The irritation and pain caused by embedded sand fleas is the reason why affected individuals try to get rid of the parasites with sharp instruments. Supposedly, the more sand fleas penetrate and embed per unit of time, the higher is the proportion of lesions manipulated with instruments. Hence, an effective repellent will be reflected by a low percentage of manipulated lesions. Indeed, the effectiveness of Zanzarin to prevent a high intensity of infestation to build up, is mirrored by the pattern of manipulated lesions in the three cohorts. In cohort A, manipulated lesions were completely absent until almost the end of the transmission season, whereas in cohort C the number of manipulated lesions started to increase almost constantly after the end of the initial intervention, and with a certain delay also in cohort B (Figure 4).
As expected, the almost complete interruption of transmission in cohort A prevented severe pathology to develop. This is mirrored by a decrease between 64% and 88% of the SSAT score during the transmission season, as compared to the degree of acute pathology at admission (Figure 5). A median SSAT score of 2 points at the end of the study in this cohort indicates an insignificant degree of acute pathology . When the intervals between the application of Zanzarin were extended to three weeks, the degree of clinical pathology developing during the transmission season almost doubled, as compared to cohort A, and was only slightly less than in the control group (Figure 5). Hence, regular application of Zanzarin every second week is necessary to reduce clinical pathology to an insignificant level.
The interval application of Zanzarin was less effective in reducing the presence of chronic pathology (Figure 6). This is plausible, since chronic pathology, such as nail deformation and fibrosis of the skin around the nail rim, needs long time without new infestations, to resolve at least partially . However, it is important to note that the application of the repellent every second week significantly reduced the SSCT score during the follow-up period, as compared to the value at admission.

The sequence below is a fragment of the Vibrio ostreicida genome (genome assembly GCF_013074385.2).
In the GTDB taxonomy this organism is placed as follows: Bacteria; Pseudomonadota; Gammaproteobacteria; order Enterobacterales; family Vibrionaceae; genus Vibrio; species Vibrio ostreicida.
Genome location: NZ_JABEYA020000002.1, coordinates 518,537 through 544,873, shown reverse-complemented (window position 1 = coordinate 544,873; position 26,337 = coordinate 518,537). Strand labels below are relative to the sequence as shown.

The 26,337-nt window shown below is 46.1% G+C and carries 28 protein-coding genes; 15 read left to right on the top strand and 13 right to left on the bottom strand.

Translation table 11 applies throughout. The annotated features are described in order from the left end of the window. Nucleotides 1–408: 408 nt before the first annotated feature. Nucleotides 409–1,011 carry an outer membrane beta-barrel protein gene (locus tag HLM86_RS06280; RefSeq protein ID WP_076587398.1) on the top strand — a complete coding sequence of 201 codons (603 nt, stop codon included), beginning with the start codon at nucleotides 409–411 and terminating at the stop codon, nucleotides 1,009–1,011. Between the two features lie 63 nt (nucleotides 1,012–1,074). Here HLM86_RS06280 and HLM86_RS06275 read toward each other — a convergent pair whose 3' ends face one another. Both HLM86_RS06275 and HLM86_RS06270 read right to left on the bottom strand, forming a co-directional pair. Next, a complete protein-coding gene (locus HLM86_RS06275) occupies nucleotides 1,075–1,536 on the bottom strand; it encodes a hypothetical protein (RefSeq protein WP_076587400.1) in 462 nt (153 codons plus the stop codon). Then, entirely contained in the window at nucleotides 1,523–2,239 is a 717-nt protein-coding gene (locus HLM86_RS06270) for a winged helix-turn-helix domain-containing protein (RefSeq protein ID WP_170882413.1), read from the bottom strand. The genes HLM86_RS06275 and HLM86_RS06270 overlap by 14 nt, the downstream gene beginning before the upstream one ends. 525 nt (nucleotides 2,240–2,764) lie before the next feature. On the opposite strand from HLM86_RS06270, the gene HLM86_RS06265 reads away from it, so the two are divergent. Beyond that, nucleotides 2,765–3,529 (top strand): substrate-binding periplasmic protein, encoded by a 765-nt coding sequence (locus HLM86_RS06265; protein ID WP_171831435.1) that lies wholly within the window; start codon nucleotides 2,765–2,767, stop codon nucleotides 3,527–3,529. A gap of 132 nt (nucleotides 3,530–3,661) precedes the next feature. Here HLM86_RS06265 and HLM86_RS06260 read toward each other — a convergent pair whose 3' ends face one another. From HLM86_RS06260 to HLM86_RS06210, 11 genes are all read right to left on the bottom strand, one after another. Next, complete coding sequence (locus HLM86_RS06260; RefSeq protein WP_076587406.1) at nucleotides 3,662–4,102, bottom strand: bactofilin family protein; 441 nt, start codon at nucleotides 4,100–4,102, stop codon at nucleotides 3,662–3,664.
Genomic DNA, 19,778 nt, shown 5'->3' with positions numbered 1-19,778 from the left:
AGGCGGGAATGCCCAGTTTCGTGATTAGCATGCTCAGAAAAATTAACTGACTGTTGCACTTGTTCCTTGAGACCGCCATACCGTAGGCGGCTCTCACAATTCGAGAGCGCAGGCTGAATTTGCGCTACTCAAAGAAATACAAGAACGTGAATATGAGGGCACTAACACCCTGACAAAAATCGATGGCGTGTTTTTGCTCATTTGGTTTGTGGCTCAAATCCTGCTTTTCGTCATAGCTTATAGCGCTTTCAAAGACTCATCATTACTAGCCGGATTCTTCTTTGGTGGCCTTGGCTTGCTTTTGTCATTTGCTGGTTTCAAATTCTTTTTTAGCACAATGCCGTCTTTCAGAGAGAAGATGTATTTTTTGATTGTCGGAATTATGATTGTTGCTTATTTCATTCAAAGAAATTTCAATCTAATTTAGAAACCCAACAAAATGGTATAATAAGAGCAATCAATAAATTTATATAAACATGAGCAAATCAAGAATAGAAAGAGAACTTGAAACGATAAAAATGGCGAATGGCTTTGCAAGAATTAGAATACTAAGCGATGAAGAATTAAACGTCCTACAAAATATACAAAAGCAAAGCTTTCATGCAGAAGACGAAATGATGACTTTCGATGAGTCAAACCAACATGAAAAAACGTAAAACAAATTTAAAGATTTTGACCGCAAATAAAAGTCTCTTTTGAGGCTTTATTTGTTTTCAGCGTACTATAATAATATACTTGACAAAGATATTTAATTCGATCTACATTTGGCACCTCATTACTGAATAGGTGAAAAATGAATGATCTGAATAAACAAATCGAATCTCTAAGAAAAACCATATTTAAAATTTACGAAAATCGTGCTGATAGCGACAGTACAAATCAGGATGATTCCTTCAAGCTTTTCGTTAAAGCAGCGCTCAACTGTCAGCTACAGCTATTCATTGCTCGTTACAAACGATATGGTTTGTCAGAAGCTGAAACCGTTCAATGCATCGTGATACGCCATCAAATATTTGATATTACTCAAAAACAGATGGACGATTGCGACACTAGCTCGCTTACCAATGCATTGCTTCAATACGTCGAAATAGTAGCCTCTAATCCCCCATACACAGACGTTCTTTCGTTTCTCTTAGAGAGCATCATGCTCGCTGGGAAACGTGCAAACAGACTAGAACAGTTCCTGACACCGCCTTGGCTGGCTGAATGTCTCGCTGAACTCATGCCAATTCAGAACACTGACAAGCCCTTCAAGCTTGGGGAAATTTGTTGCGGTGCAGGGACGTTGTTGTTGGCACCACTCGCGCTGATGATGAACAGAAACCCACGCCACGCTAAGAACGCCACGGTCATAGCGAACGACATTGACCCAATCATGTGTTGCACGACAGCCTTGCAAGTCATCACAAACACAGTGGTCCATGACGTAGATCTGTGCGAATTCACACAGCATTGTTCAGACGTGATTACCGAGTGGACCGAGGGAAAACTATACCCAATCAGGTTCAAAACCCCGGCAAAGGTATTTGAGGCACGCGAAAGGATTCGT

Based on an average of 3 ml of Zanzarin applied per individual per day, a member of Cohort A needed a total of 210 ml of the repellent for the whole transmission season. If Zanzarin is bought in bulk quantity, 10–12 US$ would be sufficient to protect one person against the debilitating sequels of tungiasis during the whole transmission season. Since children and the elderly are particularly affected by severe manifestations of sand flea disease , prophylaxis could be targeted to these population groups, reducing the costs of the repellent. The application of a repellent is a simple and sustainable means to relief the poorest of the poor from a scourge that reappears each year with the beginning of the dry season. Prevention could be achieved by preparing the repellent from local coconuts by the affected individuals themselves with minimal input from the health sector. Taken together, the intermittent application of Zanzarin, twice daily for one week every second week, effectively interrupts transmission of T. penetrans in an area with a high attack rate, and prevents severe morbidity to develop.
(0.19 MB DOC)
Clinical trial protocol.